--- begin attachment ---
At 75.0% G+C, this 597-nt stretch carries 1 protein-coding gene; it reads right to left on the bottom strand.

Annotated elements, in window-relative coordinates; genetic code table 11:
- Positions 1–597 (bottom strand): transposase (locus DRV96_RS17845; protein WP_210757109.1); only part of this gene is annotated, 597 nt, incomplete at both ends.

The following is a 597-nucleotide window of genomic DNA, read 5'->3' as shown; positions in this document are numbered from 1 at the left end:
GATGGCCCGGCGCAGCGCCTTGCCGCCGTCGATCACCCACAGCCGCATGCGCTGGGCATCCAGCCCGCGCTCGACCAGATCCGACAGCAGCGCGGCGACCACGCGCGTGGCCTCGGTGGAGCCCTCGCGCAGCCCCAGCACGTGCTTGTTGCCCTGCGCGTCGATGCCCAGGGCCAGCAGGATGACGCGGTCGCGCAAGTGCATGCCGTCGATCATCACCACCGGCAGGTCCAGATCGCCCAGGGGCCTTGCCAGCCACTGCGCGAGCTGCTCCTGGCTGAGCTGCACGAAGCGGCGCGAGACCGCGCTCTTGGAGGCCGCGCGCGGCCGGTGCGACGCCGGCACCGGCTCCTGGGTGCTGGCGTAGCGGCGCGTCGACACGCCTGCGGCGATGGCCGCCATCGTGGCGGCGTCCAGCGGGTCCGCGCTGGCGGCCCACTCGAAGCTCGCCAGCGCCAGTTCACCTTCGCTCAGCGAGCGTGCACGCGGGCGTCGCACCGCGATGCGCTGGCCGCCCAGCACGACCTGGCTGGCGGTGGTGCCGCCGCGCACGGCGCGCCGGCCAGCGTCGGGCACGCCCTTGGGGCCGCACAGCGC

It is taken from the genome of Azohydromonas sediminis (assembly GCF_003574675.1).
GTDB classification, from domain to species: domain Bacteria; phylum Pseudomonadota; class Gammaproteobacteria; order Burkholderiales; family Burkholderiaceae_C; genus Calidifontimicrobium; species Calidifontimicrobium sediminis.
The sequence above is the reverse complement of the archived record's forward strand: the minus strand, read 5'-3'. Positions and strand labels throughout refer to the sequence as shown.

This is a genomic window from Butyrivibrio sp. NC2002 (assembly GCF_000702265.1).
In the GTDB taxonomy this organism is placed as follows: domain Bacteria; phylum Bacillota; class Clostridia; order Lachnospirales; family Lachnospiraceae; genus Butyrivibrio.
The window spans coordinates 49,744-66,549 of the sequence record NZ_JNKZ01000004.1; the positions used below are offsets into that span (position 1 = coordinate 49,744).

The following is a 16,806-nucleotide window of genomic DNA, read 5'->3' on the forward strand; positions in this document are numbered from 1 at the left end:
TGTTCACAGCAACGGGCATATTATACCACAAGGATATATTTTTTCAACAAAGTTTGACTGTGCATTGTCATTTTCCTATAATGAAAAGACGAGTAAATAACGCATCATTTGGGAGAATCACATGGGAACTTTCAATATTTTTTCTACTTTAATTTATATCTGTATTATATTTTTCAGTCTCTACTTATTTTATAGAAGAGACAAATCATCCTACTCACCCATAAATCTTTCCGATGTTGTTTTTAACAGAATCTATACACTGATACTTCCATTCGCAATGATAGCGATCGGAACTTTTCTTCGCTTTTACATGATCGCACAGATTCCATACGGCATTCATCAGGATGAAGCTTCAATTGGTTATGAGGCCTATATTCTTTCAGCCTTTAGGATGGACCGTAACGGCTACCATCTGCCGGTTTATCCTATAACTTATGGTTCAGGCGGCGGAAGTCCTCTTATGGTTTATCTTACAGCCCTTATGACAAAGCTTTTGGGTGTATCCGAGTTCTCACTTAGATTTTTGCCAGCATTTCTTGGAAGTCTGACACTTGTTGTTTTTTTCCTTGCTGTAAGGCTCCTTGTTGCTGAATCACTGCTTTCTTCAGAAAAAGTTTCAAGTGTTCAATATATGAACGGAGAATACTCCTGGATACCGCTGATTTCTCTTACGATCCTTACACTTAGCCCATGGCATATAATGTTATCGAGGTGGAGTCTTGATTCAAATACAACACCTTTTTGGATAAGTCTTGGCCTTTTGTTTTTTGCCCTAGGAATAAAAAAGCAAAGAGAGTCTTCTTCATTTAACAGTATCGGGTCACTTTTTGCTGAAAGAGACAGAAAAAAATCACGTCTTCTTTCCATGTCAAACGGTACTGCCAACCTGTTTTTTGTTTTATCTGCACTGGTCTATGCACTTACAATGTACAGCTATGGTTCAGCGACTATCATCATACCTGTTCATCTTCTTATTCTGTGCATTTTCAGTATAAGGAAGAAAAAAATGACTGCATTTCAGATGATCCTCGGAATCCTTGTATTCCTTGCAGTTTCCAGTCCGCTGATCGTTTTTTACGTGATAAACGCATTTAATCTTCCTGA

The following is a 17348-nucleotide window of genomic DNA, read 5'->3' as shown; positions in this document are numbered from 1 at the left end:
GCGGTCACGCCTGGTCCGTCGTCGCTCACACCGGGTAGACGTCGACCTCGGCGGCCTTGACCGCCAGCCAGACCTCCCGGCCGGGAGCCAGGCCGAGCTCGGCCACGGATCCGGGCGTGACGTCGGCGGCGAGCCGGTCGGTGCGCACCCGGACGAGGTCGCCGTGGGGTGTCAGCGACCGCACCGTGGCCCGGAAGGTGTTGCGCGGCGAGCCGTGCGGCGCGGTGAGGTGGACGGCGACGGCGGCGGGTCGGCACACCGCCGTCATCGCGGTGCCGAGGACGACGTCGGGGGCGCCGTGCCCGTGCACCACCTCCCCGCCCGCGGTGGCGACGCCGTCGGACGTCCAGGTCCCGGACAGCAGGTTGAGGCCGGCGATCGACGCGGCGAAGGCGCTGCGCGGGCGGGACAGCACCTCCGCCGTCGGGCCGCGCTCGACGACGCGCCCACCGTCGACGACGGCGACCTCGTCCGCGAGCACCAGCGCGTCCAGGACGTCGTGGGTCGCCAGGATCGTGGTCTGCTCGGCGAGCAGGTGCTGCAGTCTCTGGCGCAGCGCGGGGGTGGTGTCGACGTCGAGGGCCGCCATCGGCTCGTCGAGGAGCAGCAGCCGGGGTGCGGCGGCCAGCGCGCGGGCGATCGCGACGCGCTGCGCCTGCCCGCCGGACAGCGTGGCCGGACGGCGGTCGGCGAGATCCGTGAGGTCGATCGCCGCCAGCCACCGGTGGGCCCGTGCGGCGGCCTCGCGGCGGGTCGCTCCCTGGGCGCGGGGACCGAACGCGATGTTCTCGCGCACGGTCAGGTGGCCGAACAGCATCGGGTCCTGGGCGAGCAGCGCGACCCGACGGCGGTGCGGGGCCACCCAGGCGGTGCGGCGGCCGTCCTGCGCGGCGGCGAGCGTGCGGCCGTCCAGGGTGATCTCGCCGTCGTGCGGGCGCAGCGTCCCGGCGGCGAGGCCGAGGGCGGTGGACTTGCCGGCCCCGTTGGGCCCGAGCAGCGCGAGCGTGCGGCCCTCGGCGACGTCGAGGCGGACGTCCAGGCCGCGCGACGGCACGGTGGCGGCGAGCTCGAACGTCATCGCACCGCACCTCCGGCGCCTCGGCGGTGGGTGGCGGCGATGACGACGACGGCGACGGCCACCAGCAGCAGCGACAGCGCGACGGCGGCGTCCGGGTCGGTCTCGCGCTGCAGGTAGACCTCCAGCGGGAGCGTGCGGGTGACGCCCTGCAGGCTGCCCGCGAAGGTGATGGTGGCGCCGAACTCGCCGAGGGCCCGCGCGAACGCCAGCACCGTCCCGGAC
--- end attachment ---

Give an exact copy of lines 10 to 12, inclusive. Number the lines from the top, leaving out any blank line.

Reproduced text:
In the GTDB taxonomy this organism is placed as follows: domain Bacteria; phylum Bacillota; class Clostridia; order Lachnospirales; family Lachnospiraceae; genus Butyrivibrio.
The window spans coordinates 49,744-66,549 of the sequence record NZ_JNKZ01000004.1; the positions used below are offsets into that span (position 1 = coordinate 49,744).

The following is a 16,806-nucleotide window of genomic DNA, read 5'->3' on the forward strand; positions in this document are numbered from 1 at the left end: